Sgt. Stanley John Walsh

    Sgt. Stanley J. Walsh was born on January 23, 1921, in Janesville, Wisconsin, to Arthur M. Walsh & Florence Dickson-Walsh.  He grew up, with his three brothers, at 514 South Third Street and attended grade school and high school in Janesville.

    Stanley joined the 32nd Tank Company of the Wisconsin National Guard which was headquartered in an armory in Janesville.  Possibly one of the reasons he joined the tank company was that his brother, Ernest, was a member.

    Stanley was called to federal service when the company was federalized in November of 1940.  As a member of A Company, he trained at Fort Knox, Kentucky.  The battalion was provided with tanks, M2A2s that the regular army had deemed obsolete.  When Stanley saw the four of the tanks assigned to A Company, he commented, "Boy, are they crummy."  

    In the late summer of 1941, Stanley participated in maneuvers in Louisiana.  During the maneuvers, he commanded a halftrack.  It was after these maneuvers that his battalion, the 192nd Tank Battalion, was being sent overseas.  He was given a leave to say goodbye to his friends and family.

    Sailing from Angel Island in San Francisco Bay, the 192nd Tank Battalion arrived in the Philippine Islands a little less than two weeks before the Japanese attack on Pearl Harbor.  Upon arriving in the islands, the tankers began to prepare their equipment for use in maneuvers. 

    At breakfast on December 8, 1941, Stanley and the other members of A Company heard the news about Pearl Harbor.  Capt. Write ordered his company to their tanks in anticipation of  the Japanese attack on Clark Field.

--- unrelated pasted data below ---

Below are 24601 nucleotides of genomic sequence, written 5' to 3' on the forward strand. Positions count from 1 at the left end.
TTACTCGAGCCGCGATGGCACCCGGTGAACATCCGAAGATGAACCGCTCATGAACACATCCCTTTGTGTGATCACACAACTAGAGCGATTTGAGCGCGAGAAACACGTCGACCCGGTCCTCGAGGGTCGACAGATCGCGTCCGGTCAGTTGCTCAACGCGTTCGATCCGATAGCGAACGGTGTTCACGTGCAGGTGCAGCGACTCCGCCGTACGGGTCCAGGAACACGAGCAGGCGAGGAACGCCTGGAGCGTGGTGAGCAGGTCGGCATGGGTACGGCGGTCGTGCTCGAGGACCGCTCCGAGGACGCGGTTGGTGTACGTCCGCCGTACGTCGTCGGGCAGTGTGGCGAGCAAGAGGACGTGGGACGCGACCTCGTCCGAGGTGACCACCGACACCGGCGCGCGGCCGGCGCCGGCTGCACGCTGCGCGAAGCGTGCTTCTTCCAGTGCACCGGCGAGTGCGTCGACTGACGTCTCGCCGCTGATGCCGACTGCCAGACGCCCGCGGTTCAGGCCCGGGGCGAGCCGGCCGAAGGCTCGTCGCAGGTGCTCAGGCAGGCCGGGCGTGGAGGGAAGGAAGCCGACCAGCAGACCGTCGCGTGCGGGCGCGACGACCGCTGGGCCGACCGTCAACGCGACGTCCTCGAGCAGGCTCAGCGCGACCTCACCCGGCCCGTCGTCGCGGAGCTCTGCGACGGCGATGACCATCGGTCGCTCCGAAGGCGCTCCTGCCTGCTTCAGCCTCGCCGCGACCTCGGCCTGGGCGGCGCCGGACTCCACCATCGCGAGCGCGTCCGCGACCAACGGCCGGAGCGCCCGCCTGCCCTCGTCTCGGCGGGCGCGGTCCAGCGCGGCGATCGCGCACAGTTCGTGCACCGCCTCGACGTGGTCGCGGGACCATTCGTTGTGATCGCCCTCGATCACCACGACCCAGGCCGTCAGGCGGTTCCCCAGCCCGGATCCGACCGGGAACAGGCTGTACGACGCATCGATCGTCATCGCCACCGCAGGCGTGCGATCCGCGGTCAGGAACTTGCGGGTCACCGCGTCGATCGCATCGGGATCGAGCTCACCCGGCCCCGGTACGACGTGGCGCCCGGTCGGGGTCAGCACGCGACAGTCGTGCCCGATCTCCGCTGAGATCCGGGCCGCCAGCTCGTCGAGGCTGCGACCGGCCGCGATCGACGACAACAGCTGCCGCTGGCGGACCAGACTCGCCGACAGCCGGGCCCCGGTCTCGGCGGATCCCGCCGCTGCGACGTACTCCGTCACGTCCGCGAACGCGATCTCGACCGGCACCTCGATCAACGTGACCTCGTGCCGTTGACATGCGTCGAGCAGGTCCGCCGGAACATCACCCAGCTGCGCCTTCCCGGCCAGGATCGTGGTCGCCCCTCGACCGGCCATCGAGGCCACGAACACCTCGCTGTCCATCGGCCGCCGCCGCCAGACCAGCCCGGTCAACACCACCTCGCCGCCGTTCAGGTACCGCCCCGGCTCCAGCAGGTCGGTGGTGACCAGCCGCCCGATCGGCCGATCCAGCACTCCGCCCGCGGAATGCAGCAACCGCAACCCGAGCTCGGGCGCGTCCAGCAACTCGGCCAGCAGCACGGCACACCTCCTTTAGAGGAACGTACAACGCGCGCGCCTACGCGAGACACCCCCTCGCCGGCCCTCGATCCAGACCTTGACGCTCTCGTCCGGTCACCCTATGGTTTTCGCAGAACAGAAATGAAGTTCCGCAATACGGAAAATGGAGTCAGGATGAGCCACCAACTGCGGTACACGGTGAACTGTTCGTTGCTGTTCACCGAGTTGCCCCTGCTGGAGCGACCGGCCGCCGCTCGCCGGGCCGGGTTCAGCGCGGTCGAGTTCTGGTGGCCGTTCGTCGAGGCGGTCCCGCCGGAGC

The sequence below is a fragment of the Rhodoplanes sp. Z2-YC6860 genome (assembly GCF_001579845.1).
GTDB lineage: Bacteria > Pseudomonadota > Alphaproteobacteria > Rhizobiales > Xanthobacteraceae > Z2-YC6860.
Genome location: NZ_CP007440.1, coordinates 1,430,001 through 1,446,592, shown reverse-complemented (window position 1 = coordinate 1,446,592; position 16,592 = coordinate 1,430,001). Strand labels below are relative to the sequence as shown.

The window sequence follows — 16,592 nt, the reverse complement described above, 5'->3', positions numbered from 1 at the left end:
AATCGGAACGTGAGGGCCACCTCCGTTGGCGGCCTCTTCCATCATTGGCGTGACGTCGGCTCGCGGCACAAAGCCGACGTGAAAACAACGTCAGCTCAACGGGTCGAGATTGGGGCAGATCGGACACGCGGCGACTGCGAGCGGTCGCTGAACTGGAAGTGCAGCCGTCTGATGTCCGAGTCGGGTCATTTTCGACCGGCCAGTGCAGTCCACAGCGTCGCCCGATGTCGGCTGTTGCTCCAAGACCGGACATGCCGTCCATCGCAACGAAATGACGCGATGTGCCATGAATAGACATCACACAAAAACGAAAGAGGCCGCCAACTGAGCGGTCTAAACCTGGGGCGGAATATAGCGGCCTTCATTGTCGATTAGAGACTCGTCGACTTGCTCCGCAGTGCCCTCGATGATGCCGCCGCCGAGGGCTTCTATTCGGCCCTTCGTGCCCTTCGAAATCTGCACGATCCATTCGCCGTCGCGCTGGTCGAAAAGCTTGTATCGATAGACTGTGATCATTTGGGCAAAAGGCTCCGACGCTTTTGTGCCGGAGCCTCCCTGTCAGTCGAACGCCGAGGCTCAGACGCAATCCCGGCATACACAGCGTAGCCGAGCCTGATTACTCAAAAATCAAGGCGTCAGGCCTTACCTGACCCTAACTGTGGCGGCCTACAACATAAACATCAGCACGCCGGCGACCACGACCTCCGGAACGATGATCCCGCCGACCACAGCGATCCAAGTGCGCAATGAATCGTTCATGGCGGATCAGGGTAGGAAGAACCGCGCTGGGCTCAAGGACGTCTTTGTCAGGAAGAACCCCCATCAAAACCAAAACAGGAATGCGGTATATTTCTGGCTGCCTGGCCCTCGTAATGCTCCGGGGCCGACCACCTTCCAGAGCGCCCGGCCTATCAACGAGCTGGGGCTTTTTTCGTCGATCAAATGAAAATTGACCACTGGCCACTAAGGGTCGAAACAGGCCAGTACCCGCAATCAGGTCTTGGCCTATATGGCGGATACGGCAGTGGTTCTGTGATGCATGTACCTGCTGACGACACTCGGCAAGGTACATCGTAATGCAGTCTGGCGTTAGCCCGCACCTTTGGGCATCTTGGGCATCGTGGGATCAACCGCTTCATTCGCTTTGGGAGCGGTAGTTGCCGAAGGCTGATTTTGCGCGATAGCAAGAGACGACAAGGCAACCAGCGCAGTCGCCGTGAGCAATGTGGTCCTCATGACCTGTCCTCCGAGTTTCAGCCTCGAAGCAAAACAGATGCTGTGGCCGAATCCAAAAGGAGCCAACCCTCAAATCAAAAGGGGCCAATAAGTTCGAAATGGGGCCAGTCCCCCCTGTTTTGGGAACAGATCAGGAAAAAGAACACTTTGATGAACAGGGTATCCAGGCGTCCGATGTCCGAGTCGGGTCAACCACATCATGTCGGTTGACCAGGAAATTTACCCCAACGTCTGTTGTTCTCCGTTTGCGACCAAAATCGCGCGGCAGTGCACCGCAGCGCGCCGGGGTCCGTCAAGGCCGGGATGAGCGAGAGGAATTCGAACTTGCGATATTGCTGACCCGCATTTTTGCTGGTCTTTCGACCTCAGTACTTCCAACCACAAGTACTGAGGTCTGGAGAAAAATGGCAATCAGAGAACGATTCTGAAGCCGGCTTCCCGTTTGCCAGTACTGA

Stanley and the rest of A Company lived through the attack which came around lunchtime.  Being hidden in the jingle around the airfield, the tanks survived the attack.

    For the next four months, Stanley and his company fought to slow the Japanese conquest of the Philippines.  As a member of a tank crew, he took part in the "Battle of the Pockets" to wipeout Japanese Marines who had been landed behind Filipino and American lines.

    On April 9, 1942, Stanley became a Prisoner of War.  He took part in the death march and was held as a POW at Camp O'Donnell.  It is not known if Stanley went out on a work detail.  What is known is that after being Camp O'Donnell, he was held at Cabanatuan. There he developed beriberi and dysentery.

    On Friday, November 6, 1942, at approximately 6:00 PM, Sgt. Stanley J. Walsh died of beriberi and dysentery at Cabanatuan.  He was 21 years old.  His body was buried in the camp cemetery.  His parents learned of his death in August 1943.

    After the war, Stanley's  parents requested that his remains be returned to Janesville.  On July 30, 1949, a funeral service for Sgt. Stanley J. Walsh  and his brother, Ernest, was held at St. Mary's Church.  Former  members of A Company, Dale Lawton, Forrest Knox, Philip Parrish and Carl Nichols served as pallbearers for Stanley. 

    Sgt. Stanley J. Walsh remains lie next to those of his brother at Mount Olivet Catholic Cemetery in Janesville. 




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